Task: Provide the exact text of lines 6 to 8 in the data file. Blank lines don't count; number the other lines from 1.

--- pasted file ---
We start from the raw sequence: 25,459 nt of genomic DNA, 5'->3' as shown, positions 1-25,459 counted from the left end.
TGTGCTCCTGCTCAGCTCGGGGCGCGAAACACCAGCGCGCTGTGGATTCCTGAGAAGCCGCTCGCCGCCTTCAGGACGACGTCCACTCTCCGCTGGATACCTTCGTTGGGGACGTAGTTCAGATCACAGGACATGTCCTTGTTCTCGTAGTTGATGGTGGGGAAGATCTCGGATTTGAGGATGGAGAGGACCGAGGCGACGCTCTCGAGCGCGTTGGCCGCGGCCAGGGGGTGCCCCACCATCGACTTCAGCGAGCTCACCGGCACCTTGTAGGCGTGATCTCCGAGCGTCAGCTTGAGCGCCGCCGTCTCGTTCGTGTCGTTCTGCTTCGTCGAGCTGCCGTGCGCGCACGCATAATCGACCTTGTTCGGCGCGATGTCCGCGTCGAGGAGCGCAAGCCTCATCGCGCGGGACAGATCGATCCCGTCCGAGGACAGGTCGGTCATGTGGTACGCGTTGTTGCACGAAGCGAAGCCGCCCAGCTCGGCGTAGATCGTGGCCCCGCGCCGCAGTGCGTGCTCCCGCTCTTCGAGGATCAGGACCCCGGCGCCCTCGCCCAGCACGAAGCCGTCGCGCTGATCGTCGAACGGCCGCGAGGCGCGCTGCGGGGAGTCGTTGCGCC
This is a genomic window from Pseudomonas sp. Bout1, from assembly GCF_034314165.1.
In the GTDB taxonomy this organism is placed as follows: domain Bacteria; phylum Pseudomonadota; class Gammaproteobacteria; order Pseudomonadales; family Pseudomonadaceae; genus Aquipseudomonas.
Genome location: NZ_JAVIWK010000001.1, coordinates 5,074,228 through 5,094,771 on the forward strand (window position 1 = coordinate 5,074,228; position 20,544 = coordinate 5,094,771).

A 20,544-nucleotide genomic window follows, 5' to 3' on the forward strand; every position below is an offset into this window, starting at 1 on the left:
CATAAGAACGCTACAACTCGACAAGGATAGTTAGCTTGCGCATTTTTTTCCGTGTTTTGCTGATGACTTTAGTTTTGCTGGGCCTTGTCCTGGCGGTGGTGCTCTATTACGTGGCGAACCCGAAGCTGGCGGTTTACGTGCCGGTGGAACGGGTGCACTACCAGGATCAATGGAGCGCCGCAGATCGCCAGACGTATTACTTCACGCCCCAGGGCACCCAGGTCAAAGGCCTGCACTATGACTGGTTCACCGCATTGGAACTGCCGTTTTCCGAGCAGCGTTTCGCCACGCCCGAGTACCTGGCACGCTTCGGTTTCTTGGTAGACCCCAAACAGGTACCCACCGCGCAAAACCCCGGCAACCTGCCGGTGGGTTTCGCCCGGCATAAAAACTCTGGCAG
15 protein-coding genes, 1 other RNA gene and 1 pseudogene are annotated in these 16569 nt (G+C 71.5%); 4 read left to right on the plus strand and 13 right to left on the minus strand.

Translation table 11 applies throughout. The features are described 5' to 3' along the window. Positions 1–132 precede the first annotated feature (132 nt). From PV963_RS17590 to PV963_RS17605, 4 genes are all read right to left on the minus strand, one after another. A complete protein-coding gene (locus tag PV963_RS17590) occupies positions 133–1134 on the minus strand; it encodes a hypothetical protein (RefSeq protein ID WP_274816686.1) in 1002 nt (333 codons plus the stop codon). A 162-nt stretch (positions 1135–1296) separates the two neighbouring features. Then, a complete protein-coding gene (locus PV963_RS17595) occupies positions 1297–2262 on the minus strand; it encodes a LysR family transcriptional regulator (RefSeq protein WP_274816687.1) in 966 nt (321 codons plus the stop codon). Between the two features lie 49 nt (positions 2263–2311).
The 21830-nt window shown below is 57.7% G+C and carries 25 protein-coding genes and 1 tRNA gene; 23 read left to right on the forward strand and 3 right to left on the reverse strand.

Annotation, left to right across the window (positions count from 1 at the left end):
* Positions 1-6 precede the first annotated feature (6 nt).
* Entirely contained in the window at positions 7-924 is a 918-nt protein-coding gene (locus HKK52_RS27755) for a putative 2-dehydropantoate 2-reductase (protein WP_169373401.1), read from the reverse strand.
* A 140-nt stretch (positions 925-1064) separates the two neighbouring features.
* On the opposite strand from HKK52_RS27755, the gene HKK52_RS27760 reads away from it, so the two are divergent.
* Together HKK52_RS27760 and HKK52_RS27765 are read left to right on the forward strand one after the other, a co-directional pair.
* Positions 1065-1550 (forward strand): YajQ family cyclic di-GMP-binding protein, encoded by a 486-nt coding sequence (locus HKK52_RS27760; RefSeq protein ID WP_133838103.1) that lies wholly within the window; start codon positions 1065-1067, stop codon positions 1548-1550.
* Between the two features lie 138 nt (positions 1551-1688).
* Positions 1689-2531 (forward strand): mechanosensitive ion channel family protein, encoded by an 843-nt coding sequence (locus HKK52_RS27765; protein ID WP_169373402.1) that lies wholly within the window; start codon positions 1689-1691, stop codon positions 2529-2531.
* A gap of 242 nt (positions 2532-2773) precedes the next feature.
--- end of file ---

A 20,544-nucleotide genomic window follows, 5' to 3' on the forward strand; every position below is an offset into this window, starting at 1 on the left:
CATAAGAACGCTACAACTCGACAAGGATAGTTAGCTTGCGCATTTTTTTCCGTGTTTTGCTGATGACTTTAGTTTTGCTGGGCCTTGTCCTGGCGGTGGTGCTCTATTACGTGGCGAACCCGAAGCTGGCGGTTTACGTGCCGGTGGAACGGGTGCACTACCAGGATCAATGGAGCGCCGCAGATCGCCAGACGTATTACTTCACGCCCCAGGGCACCCAGGTCAAAGGCCTGCACTATGACTGGTTCACCGCATTGGAACTGCCGTTTTCCGAGCAGCGTTTCGCCACGCCCGAGTACCTGGCACGCTTCGGTTTCTTGGTAGACCCCAAACAGGTACCCACCGCGCAAAACCCCGGCAACCTGCCGGTGGGTTTCGCCCGGCATAAAAACTCTGGCAG
15 protein-coding genes, 1 other RNA gene and 1 pseudogene are annotated in these 16569 nt (G+C 71.5%); 4 read left to right on the plus strand and 13 right to left on the minus strand.